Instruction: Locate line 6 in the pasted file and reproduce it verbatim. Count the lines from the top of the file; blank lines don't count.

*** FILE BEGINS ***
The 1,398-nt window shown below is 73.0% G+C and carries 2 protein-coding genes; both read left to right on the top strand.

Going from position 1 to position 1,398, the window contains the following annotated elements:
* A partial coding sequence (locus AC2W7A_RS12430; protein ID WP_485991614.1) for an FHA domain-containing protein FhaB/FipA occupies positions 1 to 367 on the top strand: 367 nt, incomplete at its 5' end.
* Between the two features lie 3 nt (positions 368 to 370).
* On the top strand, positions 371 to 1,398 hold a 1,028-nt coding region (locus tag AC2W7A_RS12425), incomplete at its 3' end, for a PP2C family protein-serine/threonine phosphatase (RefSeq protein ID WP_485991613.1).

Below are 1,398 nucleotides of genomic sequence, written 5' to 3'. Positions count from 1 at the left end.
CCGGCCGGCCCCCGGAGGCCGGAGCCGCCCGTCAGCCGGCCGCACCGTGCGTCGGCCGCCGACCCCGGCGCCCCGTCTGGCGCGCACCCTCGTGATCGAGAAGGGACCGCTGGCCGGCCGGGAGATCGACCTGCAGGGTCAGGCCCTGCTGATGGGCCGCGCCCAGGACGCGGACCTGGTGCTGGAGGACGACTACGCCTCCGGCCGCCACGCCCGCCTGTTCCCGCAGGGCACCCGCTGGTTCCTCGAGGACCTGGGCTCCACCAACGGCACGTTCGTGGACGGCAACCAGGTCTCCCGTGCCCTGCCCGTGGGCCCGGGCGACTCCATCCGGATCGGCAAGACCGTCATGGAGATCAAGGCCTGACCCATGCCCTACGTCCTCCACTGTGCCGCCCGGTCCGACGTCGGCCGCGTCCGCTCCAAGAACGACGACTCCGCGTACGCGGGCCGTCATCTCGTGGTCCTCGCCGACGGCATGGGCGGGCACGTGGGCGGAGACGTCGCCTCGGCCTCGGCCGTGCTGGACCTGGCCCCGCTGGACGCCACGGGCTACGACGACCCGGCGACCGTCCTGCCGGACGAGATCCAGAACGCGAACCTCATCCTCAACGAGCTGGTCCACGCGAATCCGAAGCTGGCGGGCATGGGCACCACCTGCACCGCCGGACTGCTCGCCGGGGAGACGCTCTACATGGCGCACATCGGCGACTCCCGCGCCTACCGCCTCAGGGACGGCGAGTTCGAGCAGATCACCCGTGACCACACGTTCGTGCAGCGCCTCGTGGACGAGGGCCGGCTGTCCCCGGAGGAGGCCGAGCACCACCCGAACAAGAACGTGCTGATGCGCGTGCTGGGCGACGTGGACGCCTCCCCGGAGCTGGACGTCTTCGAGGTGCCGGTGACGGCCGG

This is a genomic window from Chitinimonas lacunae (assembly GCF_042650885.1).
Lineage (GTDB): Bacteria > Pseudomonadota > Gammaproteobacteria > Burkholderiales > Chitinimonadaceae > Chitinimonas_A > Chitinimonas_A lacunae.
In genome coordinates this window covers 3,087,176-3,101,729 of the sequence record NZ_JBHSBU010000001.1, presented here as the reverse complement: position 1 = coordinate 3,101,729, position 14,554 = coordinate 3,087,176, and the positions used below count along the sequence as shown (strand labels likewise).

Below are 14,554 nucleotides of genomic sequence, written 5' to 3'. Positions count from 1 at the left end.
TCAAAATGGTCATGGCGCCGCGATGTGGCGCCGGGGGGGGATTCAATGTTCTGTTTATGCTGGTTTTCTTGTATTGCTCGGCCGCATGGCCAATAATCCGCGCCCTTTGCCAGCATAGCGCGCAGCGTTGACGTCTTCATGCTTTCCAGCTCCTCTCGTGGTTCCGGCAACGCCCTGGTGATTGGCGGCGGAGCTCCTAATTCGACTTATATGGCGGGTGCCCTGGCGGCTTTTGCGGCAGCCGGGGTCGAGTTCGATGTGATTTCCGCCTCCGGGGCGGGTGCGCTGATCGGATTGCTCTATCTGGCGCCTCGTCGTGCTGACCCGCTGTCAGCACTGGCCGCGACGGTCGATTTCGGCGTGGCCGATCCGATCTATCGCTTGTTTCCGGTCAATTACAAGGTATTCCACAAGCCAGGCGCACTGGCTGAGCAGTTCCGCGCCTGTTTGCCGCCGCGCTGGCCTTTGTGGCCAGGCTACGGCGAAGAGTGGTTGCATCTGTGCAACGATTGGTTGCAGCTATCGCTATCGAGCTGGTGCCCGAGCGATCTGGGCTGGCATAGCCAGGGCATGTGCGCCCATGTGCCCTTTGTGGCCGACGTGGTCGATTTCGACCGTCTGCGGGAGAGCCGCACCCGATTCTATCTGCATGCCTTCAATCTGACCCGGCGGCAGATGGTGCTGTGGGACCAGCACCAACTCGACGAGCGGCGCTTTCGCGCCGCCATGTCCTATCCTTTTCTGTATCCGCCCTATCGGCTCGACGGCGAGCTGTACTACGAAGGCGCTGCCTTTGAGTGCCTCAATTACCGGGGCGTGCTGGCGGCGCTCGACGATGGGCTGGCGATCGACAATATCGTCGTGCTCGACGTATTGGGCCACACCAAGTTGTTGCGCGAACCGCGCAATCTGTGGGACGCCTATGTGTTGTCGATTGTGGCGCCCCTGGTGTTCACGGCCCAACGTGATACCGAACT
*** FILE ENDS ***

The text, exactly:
Below are 1,398 nucleotides of genomic sequence, written 5' to 3'. Positions count from 1 at the left end.